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High Court issues temporary injunction against Shas food stamp program

The High Court of Justice on Thursday issued a temporary injunction against the Shas-run Interior Ministry’s food stamp program, ahead of its scheduled rollout for the upcoming Jewish High Holidays.

The decision was met with opprobrium by Shas and Justice Minister Yariv Levin, a leading proponent of coalition efforts to pass legislation overhauling the judicial system, who claimed it further underscored the need to curb the judiciary’s powers.

In the ruling, the court said it was issuing the injunction because once rolled out, the program cannot be undone. The ministry was therefore instructed to wait until the end of the legal proceedings.

The court stressed the injunction does not indicate any prior determination for or against the program, which is being challenged for appearing to prioritize Haredi families at the expense of others battling food insecurity.

The Interior Minister had hoped to start divvying out the NIS 400 million ($104 million) in stamps ahead of the Jewish New Year, which starts next Friday evening. It is also seeking to distribute another NIS 300 million ($78 million) ahead of the two holiday periods in 2024.

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Responding to the ruling, Shas MK Uriel Busso railed at the High Court’s “brutality.”

Senior members of the ultra-Orthodox party also lashed out at Justice Alex Stein, who issued the ruling, and the Movement for Quality Government in Israel, which filed the petition, in anonymous comments to Hebrew media.

“They are out of touch,” the unnamed officials were quoted as saying.

Shas leader Aryeh Deri with Likud’s Yariv Levin during a meeting of right-wing parties in the Knesset on June 14, 2021. (Yonatan Sindel/Flash90)

In a fiery statement, Levin accused the court of “harming the weakest and poorest members of society” and said, “the time has come that judges from all parts of the nation will sit on the Supreme Court.” The court is due to hold a pair of hearings in the coming weeks on the only piece of the legislation in the judicial shakeup to so far be passed into law, as well as Levin’s refusal to convene the Judicial Selection Committee while he pushes to remake the panel to give the coalition control over judicial appointments.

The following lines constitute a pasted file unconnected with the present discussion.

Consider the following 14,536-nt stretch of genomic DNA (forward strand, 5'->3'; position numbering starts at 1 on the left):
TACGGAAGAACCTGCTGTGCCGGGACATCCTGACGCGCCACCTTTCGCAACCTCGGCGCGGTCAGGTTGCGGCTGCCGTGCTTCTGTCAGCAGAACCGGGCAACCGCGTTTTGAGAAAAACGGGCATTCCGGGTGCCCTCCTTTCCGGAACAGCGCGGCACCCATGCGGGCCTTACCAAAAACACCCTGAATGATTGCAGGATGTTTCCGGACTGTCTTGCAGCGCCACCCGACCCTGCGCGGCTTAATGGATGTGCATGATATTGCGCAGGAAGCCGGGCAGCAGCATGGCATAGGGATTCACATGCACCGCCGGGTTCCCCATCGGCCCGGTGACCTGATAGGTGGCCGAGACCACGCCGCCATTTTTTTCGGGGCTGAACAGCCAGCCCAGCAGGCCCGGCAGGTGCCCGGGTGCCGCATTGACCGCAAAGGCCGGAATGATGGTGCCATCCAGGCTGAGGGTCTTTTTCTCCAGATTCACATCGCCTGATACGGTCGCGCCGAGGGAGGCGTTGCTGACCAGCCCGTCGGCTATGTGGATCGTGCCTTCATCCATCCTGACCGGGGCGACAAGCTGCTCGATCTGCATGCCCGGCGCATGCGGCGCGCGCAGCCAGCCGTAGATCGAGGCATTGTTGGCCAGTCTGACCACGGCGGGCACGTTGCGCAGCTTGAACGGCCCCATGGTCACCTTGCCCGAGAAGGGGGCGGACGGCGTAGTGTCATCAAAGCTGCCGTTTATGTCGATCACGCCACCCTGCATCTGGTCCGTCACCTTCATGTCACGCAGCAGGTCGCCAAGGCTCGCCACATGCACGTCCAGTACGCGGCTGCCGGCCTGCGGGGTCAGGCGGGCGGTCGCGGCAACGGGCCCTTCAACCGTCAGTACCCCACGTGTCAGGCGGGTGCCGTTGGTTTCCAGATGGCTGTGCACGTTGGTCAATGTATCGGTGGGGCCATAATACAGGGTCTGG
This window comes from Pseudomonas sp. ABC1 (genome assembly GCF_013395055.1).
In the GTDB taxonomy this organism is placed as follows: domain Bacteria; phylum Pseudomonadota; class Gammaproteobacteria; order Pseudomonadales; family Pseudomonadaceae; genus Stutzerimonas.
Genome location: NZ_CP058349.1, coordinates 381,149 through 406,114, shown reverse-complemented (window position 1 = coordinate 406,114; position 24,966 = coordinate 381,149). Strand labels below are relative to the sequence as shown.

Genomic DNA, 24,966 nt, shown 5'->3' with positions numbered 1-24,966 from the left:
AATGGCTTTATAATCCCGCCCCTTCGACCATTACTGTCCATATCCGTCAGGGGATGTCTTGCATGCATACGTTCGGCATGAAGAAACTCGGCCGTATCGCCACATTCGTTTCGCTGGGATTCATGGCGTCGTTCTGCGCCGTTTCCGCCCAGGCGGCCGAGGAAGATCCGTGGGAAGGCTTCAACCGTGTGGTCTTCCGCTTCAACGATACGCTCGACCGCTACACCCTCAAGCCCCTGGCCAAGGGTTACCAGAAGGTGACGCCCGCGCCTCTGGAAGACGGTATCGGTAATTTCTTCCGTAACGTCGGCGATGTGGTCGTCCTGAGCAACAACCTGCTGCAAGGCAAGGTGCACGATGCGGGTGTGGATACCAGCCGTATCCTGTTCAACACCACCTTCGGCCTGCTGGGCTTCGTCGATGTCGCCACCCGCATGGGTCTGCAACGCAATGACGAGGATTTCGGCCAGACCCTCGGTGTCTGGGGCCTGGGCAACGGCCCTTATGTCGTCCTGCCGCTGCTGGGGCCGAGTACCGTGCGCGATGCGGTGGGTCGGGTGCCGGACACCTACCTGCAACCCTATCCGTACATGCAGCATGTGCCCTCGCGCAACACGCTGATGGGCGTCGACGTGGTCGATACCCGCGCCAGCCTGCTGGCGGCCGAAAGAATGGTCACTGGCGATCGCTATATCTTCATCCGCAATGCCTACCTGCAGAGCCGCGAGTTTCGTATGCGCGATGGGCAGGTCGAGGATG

“Judges who understand the souls and needs of millions of citizens, who are connected to the values of the majority of the nation,” Levin, a member of the ruling Likud party, said in a statement. “Therefore we must not give up on our right to a diverse and fair judicial system.”

Under the program, families with large numbers of children will be eligible to receive vouchers for NIS 2,400 ($639) per month. After Finance Ministry pressure, the Interior Ministry agreed to partially change the eligibility criteria to allow more Holocaust survivors and single parents to benefit from the aid, but some 12,000 will be left out.

“Right before the holidays we succeeded in preventing discrimination against Holocaust survivors,” Elad Shraga, head of the Movement for Quality Government, said in response to Thursday’s High Court decision.

“We will stand guard so the eligibility for food stamps is not in accordance with Aryeh Deri’s moral principles,” he added, referring to the leader of Shas.

The Justice Ministry last month gave the Interior Ministry the green light to roll out the program, a significant win for Shas ahead of the October 31 municipal elections.

The program has long been associated with Deri, who made it a central part of his party’s campaign ahead of the November 2022 Knesset elections. Deri was briefly interior minister following the government’s formation in late December but was removed from his post weeks later over a recent conviction for tax evasion, leading him to tap Shas MK Moshe Arbel to serve in his stead.